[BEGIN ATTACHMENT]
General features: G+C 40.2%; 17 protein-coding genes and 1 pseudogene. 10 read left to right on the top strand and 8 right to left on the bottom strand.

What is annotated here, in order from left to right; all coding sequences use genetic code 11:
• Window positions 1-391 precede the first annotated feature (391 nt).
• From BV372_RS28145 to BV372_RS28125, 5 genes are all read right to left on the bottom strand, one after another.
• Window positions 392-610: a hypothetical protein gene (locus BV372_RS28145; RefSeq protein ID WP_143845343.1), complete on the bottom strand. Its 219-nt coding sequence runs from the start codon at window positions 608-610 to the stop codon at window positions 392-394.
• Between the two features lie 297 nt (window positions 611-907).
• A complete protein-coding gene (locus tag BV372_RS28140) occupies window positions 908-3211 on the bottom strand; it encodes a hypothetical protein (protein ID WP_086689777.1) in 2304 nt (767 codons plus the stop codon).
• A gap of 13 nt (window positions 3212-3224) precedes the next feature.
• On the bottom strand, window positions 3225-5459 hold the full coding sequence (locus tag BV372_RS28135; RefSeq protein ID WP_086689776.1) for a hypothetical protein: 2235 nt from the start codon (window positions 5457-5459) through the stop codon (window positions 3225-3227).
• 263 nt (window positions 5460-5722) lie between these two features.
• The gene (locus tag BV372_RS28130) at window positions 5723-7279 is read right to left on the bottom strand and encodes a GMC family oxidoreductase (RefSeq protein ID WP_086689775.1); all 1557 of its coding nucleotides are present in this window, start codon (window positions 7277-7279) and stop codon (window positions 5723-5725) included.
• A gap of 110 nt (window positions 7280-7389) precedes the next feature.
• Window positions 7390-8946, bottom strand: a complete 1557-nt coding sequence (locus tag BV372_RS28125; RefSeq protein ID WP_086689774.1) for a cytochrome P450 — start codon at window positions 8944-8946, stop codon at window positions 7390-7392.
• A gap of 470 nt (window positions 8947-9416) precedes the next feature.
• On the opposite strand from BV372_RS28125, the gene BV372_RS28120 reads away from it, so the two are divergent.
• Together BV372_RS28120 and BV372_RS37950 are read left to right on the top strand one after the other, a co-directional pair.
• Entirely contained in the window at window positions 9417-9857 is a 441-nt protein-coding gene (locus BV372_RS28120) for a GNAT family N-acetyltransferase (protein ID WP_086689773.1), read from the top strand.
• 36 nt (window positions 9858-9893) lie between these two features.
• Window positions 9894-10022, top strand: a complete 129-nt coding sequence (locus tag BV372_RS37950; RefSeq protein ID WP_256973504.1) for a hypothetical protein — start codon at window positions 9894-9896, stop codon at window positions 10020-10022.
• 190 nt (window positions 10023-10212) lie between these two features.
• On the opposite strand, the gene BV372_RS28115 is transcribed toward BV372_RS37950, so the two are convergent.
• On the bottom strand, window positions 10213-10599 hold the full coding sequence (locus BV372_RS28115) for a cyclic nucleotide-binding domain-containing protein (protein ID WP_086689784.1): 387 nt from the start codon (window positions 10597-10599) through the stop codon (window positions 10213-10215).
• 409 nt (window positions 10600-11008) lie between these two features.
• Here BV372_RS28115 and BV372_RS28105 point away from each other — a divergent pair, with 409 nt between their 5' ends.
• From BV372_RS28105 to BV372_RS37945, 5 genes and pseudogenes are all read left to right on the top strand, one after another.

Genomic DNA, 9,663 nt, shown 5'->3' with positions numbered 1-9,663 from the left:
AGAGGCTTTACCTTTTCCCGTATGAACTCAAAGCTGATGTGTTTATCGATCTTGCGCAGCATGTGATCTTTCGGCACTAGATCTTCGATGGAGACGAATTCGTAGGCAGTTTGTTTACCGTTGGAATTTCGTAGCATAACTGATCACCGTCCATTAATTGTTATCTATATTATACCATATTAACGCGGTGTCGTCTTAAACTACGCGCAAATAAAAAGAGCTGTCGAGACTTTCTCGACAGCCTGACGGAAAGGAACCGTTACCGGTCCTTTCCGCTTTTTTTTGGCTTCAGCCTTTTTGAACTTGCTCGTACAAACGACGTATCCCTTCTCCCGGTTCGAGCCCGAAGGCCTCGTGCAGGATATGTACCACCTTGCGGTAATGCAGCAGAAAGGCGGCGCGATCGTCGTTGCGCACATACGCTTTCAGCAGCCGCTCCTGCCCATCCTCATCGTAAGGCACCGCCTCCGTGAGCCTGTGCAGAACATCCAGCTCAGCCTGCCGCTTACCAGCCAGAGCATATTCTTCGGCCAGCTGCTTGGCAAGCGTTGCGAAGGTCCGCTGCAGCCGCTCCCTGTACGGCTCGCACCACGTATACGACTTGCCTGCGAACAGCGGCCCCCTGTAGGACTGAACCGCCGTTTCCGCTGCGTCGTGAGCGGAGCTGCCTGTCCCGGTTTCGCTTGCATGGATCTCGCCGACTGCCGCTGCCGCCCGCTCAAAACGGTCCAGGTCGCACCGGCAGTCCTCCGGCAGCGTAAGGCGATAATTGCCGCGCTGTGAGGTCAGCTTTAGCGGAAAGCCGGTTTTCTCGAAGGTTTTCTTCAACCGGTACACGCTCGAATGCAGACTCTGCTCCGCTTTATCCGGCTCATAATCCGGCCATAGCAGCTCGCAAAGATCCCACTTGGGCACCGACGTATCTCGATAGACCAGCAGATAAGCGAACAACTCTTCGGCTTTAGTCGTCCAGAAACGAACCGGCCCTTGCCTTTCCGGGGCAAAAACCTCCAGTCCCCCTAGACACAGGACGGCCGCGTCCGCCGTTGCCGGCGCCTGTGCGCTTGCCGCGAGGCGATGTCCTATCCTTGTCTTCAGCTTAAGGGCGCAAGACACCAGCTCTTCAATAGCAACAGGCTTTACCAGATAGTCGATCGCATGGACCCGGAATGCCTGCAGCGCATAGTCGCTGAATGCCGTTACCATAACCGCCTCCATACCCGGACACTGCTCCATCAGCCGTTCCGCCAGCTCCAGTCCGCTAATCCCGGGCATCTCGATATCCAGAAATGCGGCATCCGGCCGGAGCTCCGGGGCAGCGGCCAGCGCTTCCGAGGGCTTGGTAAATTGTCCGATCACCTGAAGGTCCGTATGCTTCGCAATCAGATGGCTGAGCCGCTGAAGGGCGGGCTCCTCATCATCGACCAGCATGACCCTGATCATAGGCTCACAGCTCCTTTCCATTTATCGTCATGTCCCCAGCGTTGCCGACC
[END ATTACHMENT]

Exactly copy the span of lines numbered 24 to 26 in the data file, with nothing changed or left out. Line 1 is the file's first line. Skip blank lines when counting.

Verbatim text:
• Here BV372_RS28115 and BV372_RS28105 point away from each other — a divergent pair, with 409 nt between their 5' ends.
• From BV372_RS28105 to BV372_RS37945, 5 genes and pseudogenes are all read left to right on the top strand, one after another.

Genomic DNA, 9,663 nt, shown 5'->3' with positions numbered 1-9,663 from the left: